“Any kind of change is always difficult. We understand that it’s difficult especially for people in their parishes who love their churches, who love the way things are, who don’t want to see any change. And we understand that. But we also realize that if that church is going to effectively meet the needs of the people, it has to meet the needs of the people as they exist today,” said Zwilling. [The needs of the people as they exist today... such as... Mass, confessions, spiritual conferences, works of mercy. At Holy Innocents you find all these things. They even have a discount clothing store in the basement, in cooperation with businesses nearby. Holy Innocents is in the Garment District, which is on the upswing.]
But some Manhattan Catholics fear that their historic, city churches – built on valuable real estate – are only on the chopping block to improve the Archdiocese’s finances.
“The financial condition of the Archdiocese somehow may be corrupting decisions to make decisions to sell churches,” said Hawkings.
Zwilling denied that claim. He said the Archdiocese spends $30 to $40 million dollars a year to subsidize churches that cannot pay their debts, an amount that is unsustainable. [My understanding is that Holy Innocents pays its bills and also exceeded their quota for the annual capital campaign for the Archdiocese.] The sale of a church will be the last resort, Zwilling said, and even when that happens the proceeds will be used for the parishioners.
The Archbishop of New York, Timothy Cardinal Dolan, is currently evaluating the program’s final recommendations and is expected to announce a decision in the coming weeks.
Meanwhile, the parishioners of Holy Innocents pray for the future of their church. On the Feast of Corpus Christi, an annual celebration of the Eucharist, they took their faith to the streets as proof that the city is still home to a vibrant Catholic community.
There is a good point at the end. Holy Innocents is a vibrant place. You can sense it when you go into the church and watch Manhattan coming in and out in a constant stream, to pray, light candles, be in the quiet, participate at the reverent Masses.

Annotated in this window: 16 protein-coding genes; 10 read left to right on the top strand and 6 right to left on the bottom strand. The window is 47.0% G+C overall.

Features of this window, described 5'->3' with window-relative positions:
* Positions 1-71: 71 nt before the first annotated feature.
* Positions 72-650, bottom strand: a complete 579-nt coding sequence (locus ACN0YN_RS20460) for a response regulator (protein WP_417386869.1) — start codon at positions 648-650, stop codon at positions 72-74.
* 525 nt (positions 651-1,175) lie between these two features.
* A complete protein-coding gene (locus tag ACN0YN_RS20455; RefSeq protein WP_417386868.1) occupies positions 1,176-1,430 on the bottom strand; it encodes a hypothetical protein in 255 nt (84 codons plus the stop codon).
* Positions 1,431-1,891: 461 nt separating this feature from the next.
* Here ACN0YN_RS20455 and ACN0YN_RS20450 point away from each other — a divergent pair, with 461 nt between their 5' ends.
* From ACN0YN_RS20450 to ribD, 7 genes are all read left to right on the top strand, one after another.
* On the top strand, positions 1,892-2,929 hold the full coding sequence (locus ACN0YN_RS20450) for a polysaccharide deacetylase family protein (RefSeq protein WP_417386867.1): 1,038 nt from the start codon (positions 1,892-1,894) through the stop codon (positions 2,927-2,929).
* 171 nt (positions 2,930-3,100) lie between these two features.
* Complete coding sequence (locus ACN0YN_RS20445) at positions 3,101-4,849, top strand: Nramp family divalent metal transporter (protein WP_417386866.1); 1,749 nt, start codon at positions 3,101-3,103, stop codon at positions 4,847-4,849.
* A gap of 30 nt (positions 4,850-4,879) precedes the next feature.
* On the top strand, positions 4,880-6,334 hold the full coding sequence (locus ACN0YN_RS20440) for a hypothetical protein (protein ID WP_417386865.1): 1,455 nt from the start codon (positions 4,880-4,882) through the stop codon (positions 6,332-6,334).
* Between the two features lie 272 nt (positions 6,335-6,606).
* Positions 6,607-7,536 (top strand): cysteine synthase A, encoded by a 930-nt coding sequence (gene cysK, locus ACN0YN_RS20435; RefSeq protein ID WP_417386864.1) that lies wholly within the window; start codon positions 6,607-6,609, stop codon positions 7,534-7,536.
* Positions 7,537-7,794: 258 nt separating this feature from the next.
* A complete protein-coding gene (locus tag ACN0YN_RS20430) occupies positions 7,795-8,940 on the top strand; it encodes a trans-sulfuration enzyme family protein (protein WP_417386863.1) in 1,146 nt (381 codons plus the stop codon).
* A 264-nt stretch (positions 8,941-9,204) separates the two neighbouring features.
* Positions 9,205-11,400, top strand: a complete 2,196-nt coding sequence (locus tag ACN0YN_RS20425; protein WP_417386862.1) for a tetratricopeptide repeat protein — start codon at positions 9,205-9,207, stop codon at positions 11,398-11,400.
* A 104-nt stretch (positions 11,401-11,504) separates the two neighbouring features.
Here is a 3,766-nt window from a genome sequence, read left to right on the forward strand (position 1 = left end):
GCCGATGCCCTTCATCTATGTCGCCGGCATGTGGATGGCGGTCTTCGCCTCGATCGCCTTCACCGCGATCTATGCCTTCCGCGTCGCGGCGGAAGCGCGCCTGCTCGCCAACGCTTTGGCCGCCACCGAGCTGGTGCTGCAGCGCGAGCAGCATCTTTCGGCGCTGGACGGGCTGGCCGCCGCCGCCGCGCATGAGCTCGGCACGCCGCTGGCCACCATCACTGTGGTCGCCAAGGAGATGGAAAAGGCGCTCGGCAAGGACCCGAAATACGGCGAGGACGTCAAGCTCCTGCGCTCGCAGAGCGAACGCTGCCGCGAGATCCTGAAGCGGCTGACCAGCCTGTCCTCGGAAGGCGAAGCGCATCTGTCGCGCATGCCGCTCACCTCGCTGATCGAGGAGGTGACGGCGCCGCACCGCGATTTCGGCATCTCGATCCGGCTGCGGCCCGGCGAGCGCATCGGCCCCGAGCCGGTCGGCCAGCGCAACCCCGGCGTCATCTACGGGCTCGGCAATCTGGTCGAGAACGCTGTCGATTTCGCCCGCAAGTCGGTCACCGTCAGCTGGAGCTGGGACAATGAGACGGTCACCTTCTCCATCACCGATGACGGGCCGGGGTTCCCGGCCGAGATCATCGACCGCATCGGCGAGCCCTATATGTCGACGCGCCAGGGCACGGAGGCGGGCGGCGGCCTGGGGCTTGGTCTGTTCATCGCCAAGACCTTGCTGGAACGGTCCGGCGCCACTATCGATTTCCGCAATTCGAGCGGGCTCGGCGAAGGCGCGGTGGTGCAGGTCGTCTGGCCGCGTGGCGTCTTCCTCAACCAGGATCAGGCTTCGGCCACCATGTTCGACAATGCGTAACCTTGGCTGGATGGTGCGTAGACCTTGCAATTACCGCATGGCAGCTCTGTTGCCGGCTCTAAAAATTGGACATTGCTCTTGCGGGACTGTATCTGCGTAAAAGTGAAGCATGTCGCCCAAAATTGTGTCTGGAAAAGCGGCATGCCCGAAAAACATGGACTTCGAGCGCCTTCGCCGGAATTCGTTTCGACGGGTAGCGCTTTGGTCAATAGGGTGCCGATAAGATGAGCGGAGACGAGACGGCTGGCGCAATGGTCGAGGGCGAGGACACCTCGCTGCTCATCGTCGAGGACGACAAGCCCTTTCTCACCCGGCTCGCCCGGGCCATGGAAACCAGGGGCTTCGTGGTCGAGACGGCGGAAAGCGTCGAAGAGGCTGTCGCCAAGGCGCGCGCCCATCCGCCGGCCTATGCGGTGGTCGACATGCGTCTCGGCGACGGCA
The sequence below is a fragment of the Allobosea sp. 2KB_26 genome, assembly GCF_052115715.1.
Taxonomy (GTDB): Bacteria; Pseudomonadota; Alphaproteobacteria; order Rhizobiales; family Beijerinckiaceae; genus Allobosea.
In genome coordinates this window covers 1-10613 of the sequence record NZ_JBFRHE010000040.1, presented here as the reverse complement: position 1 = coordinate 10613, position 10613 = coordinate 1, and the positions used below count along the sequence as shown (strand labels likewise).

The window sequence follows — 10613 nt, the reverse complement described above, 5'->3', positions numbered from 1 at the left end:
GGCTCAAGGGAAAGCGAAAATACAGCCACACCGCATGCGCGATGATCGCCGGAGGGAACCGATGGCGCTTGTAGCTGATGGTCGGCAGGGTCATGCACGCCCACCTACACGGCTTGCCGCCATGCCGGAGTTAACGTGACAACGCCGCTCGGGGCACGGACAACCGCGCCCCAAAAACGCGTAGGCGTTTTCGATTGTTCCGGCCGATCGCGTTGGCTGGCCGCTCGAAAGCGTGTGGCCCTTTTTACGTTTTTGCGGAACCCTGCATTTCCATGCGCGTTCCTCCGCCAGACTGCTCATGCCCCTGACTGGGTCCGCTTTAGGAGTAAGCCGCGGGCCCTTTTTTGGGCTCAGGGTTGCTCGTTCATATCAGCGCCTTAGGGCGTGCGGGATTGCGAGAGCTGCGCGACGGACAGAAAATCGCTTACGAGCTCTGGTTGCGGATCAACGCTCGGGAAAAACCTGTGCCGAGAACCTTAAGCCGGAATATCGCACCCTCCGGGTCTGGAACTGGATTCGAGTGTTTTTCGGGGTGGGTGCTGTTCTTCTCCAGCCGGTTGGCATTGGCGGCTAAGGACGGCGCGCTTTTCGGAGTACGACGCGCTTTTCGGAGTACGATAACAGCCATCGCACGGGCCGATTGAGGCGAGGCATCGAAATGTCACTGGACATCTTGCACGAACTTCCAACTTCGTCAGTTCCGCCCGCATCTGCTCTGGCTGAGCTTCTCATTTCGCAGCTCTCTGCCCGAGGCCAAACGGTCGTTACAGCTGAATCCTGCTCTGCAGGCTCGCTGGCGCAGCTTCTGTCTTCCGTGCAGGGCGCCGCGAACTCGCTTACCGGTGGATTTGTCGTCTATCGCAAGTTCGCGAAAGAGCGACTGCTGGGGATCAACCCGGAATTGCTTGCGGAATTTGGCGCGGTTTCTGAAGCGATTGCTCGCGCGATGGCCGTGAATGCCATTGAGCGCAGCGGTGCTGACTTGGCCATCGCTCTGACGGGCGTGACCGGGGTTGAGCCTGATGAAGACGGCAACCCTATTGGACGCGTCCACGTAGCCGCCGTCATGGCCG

I must alert you to a piece at First Things by Sam Gregg: “Correcting Catholic Blindness”.
Alas, it is behind a paywall. Alas, they made some other less worthy pieces available for free.
Gregg gives examples of globalization and free markets that work, and he points out problems as well while underscoring that the fastest way out of poverty for people is this not that. It is fair.
For example, Gregg contrasts Chile and Uruguay with Argentina. They both come out of the same sorry mess and have a lot of the same issues. Argentina is going down the toy-toy while Chile and Uruguay are not.
Do we want to get people out of poverty or do we just want to talk about it? Do you want to score points by bloviating or do you want to help them?
Thus, it is good to have a thoughtful and well-informed article about these issues – for a change.
Here’s what I suggest.
Since this article is entombed in First Things (journal of record for the choir), and in the August edition no less, when everyone is at the beach, we have do some of the lifting for them. Perk up some people at FT, which has had some struggles over the last few years.
Purchase the article, print, read, and share. Yes, buy it. Stick the crow-bar in your wallet and give up some of that stuff that you can’t take with you. It’d be great if about 2000 of you regular readers here spent the $1.99 and then got to work. Just do it.
At Eccles is saved we find an interview of Scalfarius and Jesus from 30 AD.
Sample (omitting the striking… art) with my emphases :
Galilee, 30 A.D.
Many people will know of me as the leading journalist of the Roman Empire, and founder of the newspaper Res Publica. I spoke to Jesus of Nazareth shortly after his famous Sermon on the Mount, and what He had to say will shock you.